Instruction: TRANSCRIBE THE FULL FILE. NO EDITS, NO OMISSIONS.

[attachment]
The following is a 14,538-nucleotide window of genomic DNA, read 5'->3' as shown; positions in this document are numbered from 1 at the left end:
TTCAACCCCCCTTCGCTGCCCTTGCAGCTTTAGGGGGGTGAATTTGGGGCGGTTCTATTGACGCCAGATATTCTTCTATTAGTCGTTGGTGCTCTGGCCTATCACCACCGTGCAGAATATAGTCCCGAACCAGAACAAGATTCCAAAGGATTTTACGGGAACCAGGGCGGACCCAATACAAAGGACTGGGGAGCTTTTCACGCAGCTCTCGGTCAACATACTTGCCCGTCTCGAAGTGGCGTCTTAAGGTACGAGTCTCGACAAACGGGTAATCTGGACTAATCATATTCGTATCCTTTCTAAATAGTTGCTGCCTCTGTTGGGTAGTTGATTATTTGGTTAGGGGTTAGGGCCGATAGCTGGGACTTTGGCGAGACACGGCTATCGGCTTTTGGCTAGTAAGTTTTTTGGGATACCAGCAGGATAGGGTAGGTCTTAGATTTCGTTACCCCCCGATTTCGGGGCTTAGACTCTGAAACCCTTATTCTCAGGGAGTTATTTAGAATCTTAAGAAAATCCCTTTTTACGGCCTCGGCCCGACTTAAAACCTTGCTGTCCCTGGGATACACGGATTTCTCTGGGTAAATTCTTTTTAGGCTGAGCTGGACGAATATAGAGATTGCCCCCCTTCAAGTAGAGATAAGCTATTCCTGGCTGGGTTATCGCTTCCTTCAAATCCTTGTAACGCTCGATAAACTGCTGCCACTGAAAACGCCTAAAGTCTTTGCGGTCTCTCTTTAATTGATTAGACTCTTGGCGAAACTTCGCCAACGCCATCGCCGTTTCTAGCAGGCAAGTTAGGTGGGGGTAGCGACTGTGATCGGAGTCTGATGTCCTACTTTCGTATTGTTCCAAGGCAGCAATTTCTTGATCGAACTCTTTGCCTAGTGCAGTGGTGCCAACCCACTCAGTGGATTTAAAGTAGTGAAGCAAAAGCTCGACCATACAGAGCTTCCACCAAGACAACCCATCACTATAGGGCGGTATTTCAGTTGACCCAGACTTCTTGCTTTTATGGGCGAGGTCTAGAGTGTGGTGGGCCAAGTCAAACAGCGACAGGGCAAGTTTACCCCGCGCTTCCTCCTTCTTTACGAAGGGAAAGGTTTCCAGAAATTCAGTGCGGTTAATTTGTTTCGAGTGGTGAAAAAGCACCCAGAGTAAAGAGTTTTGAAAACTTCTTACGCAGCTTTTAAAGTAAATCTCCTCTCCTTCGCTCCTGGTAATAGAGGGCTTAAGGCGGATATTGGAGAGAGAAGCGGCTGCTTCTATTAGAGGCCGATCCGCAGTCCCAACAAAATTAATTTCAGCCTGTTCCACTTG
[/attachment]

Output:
The following is a 14,538-nucleotide window of genomic DNA, read 5'->3' as shown; positions in this document are numbered from 1 at the left end:
TTCAACCCCCCTTCGCTGCCCTTGCAGCTTTAGGGGGGTGAATTTGGGGCGGTTCTATTGACGCCAGATATTCTTCTATTAGTCGTTGGTGCTCTGGCCTATCACCACCGTGCAGAATATAGTCCCGAACCAGAACAAGATTCCAAAGGATTTTACGGGAACCAGGGCGGACCCAATACAAAGGACTGGGGAGCTTTTCACGCAGCTCTCGGTCAACATACTTGCCCGTCTCGAAGTGGCGTCTTAAGGTACGAGTCTCGACAAACGGGTAATCTGGACTAATCATATTCGTATCCTTTCTAAATAGTTGCTGCCTCTGTTGGGTAGTTGATTATTTGGTTAGGGGTTAGGGCCGATAGCTGGGACTTTGGCGAGACACGGCTATCGGCTTTTGGCTAGTAAGTTTTTTGGGATACCAGCAGGATAGGGTAGGTCTTAGATTTCGTTACCCCCCGATTTCGGGGCTTAGACTCTGAAACCCTTATTCTCAGGGAGTTATTTAGAATCTTAAGAAAATCCCTTTTTACGGCCTCGGCCCGACTTAAAACCTTGCTGTCCCTGGGATACACGGATTTCTCTGGGTAAATTCTTTTTAGGCTGAGCTGGACGAATATAGAGATTGCCCCCCTTCAAGTAGAGATAAGCTATTCCTGGCTGGGTTATCGCTTCCTTCAAATCCTTGTAACGCTCGATAAACTGCTGCCACTGAAAACGCCTAAAGTCTTTGCGGTCTCTCTTTAATTGATTAGACTCTTGGCGAAACTTCGCCAACGCCATCGCCGTTTCTAGCAGGCAAGTTAGGTGGGGGTAGCGACTGTGATCGGAGTCTGATGTCCTACTTTCGTATTGTTCCAAGGCAGCAATTTCTTGATCGAACTCTTTGCCTAGTGCAGTGGTGCCAACCCACTCAGTGGATTTAAAGTAGTGAAGCAAAAGCTCGACCATACAGAGCTTCCACCAAGACAACCCATCACTATAGGGCGGTATTTCAGTTGACCCAGACTTCTTGCTTTTATGGGCGAGGTCTAGAGTGTGGTGGGCCAAGTCAAACAGCGACAGGGCAAGTTTACCCCGCGCTTCCTCCTTCTTTACGAAGGGAAAGGTTTCCAGAAATTCAGTGCGGTTAATTTGTTTCGAGTGGTGAAAAAGCACCCAGAGTAAAGAGTTTTGAAAACTTCTTACGCAGCTTTTAAAGTAAATCTCCTCTCCTTCGCTCCTGGTAATAGAGGGCTTAAGGCGGATATTGGAGAGAGAAGCGGCTGCTTCTATTAGAGGCCGATCCGCAGTCCCAACAAAATTAATTTCAGCCTGTTCCACTTG